In Judaism, often good deeds done in memory of a dead person are designated as an "ILUI NESHAMA" – an elevation of the soul or spirit. It is believed that the prayers of "ILUI NESHAMA" help elevate the deceased's soul to paradise.
According to the Talmud this concept is in many places, among them in tractate Shabbat (152b-153a): “For twelve months the body still persists, and the soul ascends and descends; after twelve months, the body is nullified and the soul ascends and from then on never descends”.
In the Sephardic tradition (Jews of Spanish-Portuguese origin), during the "Mishmara", also referred to as "Arayat" (for Jews of Eastern European origin referred to as "Yahrzeit") it is customary for visitors to say a short prayer for "ILUI NESHAMA" - elevation of the soul (or spirit) of the deceased when they eat something. This is done during the week of Shiva, in the 30 days memorial after burial, after the 11 months period of mourning - for the memorial of the first year of the death, and during each subsequent yearly "Mishmara" ("Arayat" each yearly anniversary of the death | memorial),
The impact of a person’s acts may not always be evident until after their passing. A person may during their lifetime inspire other people to study Torah, engage in acts of kindness, and so on; there is no question that the deceased will receive a reward. But sometimes the acts done during the deceased’s lifetime continues to inspire others after their passing. That is why a person’s achievements continue to be re-evaluated even after their departure from this world.
The Zohar identifies the various stages of the journey of the soul with a series of judgments (Vayakhel, II:199). At various times after death, a new judgment is done to re-evaluate a person’s impact on the world of the living, and with each re-evaluation the deceased's soul continues to ascend more and more.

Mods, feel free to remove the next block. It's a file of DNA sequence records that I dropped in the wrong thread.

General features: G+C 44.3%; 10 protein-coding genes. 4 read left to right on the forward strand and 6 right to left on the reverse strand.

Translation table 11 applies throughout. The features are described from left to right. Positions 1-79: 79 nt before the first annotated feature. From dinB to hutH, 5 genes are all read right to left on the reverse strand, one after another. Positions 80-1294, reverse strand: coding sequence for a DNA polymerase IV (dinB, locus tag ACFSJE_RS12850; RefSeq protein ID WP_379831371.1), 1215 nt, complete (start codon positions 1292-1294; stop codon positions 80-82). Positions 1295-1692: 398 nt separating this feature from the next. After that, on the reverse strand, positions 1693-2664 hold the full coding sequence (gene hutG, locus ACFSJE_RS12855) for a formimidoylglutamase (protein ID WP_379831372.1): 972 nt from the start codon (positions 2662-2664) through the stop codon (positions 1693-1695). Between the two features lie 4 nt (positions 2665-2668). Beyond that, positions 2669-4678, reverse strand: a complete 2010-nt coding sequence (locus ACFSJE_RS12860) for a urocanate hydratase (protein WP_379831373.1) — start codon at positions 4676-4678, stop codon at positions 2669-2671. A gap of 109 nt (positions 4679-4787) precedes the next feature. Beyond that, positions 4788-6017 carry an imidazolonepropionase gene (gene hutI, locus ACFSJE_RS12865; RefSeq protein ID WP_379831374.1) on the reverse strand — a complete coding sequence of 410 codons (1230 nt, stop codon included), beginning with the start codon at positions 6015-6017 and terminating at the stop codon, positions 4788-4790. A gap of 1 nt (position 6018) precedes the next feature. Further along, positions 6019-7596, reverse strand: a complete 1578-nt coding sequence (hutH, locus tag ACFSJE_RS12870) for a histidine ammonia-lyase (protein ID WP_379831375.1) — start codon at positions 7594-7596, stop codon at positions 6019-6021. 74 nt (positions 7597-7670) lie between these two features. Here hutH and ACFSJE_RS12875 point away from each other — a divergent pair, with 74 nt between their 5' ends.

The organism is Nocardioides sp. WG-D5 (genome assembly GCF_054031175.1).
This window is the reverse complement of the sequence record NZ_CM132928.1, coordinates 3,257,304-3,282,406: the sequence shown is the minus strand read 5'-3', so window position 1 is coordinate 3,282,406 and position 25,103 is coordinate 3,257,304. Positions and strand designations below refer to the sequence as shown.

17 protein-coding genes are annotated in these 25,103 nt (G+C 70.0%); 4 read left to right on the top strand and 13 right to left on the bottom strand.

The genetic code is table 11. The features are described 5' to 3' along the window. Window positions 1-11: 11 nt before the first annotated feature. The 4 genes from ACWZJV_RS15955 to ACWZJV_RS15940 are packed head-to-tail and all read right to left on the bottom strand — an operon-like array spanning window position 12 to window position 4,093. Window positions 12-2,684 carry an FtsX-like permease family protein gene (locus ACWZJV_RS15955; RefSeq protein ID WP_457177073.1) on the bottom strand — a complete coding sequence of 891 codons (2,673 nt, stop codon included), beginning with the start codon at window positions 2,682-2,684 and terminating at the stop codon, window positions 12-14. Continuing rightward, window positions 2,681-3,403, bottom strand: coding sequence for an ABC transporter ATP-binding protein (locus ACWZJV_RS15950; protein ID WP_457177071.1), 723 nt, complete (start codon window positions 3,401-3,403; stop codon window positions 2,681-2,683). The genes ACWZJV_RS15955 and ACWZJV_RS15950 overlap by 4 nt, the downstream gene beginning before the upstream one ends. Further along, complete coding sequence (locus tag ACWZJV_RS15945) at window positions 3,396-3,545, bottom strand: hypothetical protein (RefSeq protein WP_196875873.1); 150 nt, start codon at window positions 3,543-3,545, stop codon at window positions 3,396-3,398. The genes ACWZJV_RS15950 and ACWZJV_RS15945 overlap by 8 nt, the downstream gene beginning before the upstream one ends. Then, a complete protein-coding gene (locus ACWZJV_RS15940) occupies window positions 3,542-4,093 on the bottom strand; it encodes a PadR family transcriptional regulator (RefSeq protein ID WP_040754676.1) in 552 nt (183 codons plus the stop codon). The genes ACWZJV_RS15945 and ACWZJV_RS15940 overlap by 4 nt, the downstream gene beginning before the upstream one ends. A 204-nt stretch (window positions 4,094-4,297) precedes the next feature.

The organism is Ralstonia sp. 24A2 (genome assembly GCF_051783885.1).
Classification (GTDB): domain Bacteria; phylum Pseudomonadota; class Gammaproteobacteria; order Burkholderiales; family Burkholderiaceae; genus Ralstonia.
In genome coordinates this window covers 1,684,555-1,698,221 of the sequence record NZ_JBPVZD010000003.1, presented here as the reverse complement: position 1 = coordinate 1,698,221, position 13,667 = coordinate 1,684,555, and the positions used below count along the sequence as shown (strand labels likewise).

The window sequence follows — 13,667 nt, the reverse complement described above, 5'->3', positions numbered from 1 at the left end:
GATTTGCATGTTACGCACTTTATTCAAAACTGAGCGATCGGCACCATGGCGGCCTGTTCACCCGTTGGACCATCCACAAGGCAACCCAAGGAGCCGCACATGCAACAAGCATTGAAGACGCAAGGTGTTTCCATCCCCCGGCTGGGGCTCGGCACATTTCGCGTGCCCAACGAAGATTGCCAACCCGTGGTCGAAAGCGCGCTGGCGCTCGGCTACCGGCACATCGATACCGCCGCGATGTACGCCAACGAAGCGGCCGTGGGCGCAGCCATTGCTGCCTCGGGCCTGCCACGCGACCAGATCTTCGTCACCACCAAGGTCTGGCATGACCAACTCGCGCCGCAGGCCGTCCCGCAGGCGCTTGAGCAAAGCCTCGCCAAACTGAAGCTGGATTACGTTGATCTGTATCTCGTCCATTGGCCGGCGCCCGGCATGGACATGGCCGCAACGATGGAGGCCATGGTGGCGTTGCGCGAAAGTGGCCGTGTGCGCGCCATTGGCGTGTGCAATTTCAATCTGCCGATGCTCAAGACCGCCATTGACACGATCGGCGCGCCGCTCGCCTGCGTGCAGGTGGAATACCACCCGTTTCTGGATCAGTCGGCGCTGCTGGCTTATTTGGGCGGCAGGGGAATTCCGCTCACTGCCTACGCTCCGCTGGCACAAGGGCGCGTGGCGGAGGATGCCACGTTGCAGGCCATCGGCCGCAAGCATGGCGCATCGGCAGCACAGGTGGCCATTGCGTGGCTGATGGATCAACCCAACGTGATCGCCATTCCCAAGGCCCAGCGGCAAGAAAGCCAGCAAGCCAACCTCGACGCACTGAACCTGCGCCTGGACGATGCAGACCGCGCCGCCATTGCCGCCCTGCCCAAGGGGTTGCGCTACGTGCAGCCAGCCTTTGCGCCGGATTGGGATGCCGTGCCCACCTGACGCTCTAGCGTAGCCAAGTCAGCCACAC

Some scholars have written that each "Mishmara" ("Arayat", anniversary of the death) is a day of judgment; thus it is a natural time for the family, friends or other people who were influenced by the deceased to demonstrate the continuing positive impact of the deceased's life and deeds, by continuing their legacy of kindness and good deeds in the deceased's honour and precious memory.
Pondering the concept of the "ILUI NESHAMA" should induce us to reflect on the lives of the deceased loved ones and consider how their personal example can continue to inspire us to continue to do good deeds.
Mona Daniella was a sensitive, gentle, kind, and caring person. She epitomized "Chessed", Loving-Kindness. She fought extremely hard. In a 2014 email I wrote to her that she was the bravest, the brightest, the most determined and the most resilient. Indeed she was. And much more.